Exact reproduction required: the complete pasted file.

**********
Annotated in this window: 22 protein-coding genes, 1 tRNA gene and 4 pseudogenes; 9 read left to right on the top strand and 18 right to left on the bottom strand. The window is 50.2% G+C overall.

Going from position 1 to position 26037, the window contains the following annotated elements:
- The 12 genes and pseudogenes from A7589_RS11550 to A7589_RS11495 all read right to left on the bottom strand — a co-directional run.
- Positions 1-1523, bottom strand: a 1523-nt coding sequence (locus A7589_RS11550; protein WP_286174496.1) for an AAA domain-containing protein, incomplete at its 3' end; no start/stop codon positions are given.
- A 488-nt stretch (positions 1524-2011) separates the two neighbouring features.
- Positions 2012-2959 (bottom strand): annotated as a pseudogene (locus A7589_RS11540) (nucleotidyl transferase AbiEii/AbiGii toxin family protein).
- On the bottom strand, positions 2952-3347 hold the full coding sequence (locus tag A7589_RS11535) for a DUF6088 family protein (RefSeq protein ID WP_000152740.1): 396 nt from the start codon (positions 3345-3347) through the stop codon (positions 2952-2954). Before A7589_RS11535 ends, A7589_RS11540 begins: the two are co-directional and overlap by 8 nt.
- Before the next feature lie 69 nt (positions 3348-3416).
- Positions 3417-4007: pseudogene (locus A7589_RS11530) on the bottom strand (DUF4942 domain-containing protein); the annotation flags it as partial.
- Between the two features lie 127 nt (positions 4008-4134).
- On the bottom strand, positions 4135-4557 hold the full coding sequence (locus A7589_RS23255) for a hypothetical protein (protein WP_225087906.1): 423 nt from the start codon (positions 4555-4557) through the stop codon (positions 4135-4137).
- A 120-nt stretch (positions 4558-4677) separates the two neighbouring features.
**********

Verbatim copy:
Annotated in this window: 22 protein-coding genes, 1 tRNA gene and 4 pseudogenes; 9 read left to right on the top strand and 18 right to left on the bottom strand. The window is 50.2% G+C overall.

Going from position 1 to position 26037, the window contains the following annotated elements:
- The 12 genes and pseudogenes from A7589_RS11550 to A7589_RS11495 all read right to left on the bottom strand — a co-directional run.
- Positions 1-1523, bottom strand: a 1523-nt coding sequence (locus A7589_RS11550; protein WP_286174496.1) for an AAA domain-containing protein, incomplete at its 3' end; no start/stop codon positions are given.
- A 488-nt stretch (positions 1524-2011) separates the two neighbouring features.
- Positions 2012-2959 (bottom strand): annotated as a pseudogene (locus A7589_RS11540) (nucleotidyl transferase AbiEii/AbiGii toxin family protein).
- On the bottom strand, positions 2952-3347 hold the full coding sequence (locus tag A7589_RS11535) for a DUF6088 family protein (RefSeq protein ID WP_000152740.1): 396 nt from the start codon (positions 3345-3347) through the stop codon (positions 2952-2954). Before A7589_RS11535 ends, A7589_RS11540 begins: the two are co-directional and overlap by 8 nt.
- Before the next feature lie 69 nt (positions 3348-3416).
- Positions 3417-4007: pseudogene (locus A7589_RS11530) on the bottom strand (DUF4942 domain-containing protein); the annotation flags it as partial.
- Between the two features lie 127 nt (positions 4008-4134).
- On the bottom strand, positions 4135-4557 hold the full coding sequence (locus A7589_RS23255) for a hypothetical protein (protein WP_225087906.1): 423 nt from the start codon (positions 4555-4557) through the stop codon (positions 4135-4137).
- A 120-nt stretch (positions 4558-4677) separates the two neighbouring features.